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First of all, it's not overclocking per se, it's what is known as Intel Turbo technology. That means it actually overclocks the CPU temporarily to give you a power boost when needed, as long as it stays within the thermal envelope. If you want to read the specifics, you can go here. A lot of people misunderstand this and a lot of shops misunderstand this, ...


Intel processors actually have a feature called "Intel Turbo Boost" that enables the CPU to overclock itself in certain circumstances - e.g. when an application is not able to take full advantage of multithreading and some cores are not used while others have 100% load. Not used cores are downclocked or powered down and the cores that are used are ...


The other answers with respect to "Turbo Boost" dynamic overclocking are correct. To answer the main question regarding advertising: it is subtly different than "regular overclocking" in that it is built into the design and it is has a dynamic safety rubric on the BIOS/CPU level.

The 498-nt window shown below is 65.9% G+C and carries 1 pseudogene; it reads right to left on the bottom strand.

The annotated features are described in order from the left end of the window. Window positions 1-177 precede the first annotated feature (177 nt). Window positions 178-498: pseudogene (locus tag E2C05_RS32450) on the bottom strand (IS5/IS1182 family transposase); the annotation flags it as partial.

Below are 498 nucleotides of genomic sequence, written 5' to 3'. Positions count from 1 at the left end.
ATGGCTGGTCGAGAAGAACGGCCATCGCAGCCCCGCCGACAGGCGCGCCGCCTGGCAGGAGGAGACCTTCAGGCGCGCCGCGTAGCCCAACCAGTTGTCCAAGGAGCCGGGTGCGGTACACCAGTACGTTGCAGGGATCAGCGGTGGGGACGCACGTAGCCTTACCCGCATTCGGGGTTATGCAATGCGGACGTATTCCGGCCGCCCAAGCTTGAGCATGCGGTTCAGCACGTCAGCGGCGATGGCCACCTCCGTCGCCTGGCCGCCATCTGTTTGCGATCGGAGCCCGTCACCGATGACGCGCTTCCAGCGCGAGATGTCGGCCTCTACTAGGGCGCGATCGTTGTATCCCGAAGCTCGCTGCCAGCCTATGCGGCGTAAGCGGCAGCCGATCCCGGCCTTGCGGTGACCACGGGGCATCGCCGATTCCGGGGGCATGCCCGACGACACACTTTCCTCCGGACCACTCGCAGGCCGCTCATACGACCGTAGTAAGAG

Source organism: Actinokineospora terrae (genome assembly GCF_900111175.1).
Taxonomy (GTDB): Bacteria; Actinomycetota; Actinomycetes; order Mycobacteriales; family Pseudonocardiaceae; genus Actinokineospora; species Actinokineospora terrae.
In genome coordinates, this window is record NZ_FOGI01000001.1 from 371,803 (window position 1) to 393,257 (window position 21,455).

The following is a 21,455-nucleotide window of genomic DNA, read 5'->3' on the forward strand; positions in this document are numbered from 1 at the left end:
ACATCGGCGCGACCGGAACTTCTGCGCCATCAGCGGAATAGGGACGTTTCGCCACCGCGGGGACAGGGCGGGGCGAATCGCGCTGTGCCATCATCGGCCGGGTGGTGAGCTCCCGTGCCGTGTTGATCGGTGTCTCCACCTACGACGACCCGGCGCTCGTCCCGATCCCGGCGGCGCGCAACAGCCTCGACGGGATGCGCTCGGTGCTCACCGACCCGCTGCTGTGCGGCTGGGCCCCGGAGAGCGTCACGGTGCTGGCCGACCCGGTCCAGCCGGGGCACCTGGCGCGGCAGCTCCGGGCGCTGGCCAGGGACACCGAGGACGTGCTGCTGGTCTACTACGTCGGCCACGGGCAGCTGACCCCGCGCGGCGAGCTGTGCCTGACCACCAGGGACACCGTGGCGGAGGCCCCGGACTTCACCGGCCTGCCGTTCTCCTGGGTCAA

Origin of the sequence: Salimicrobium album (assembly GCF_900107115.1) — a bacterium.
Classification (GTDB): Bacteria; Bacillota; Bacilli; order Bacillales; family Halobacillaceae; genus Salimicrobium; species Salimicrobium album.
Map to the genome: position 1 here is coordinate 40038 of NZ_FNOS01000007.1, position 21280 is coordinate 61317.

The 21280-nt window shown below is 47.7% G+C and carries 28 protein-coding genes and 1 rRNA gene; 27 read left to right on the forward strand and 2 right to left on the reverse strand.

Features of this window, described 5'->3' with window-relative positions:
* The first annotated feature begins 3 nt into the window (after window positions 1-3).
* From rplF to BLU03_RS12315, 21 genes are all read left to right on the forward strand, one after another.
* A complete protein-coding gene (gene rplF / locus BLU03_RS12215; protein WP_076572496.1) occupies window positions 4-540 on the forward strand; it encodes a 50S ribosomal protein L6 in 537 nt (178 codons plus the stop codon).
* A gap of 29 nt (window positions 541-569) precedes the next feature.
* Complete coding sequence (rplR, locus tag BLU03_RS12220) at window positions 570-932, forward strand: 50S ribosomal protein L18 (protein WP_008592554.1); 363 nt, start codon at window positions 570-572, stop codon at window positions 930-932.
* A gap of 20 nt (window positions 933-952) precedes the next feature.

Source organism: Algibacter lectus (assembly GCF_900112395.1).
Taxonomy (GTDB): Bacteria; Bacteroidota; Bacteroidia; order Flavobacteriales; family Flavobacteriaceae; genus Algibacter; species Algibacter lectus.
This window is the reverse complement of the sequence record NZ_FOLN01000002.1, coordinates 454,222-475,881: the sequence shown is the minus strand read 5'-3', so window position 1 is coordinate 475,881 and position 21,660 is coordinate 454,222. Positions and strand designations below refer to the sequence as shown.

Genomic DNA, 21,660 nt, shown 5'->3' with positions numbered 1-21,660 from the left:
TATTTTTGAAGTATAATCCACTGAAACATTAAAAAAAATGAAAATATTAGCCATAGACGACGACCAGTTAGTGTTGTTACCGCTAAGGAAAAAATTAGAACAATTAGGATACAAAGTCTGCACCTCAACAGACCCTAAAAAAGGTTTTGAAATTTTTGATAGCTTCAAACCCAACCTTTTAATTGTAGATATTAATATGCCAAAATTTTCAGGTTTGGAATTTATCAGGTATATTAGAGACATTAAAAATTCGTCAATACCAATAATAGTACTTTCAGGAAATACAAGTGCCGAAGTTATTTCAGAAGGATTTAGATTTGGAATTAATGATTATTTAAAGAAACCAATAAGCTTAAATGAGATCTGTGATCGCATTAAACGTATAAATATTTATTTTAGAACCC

Your CPU cannot talk directly to DIMM's. The motherboard is in between the two. In particular, the motherboard is responsible for figuring out which DIMM to talk to, when the CPU asks for a certain address. If the CPU gives an address past 4 GB, and the motherboard doesn't understand that address, it can't find the right DIMM. (More modern CPU's work ...


No, your motherboard will not support either of those processors. The XFX 750i is a Socket LGA775 motherboard (source) but those processors use Socket LGA1150 which is much newer. The Pentium and Celeron brands have been reused many times since the 90's even though different generations are not compatible.


The performance lag of the SSD and CPU will be minimal, as the CPU will in all likelihood have Intel SpeedStep (or TurboBoost*), which will enable the CPU to effectively overclock itself to a higher rating (For example, my NetBooks Core i5 runs natively at 1.5GHz but will boost to 2.3GHz if need be.) As long as the CPU is at least a dual core (hopefully ...

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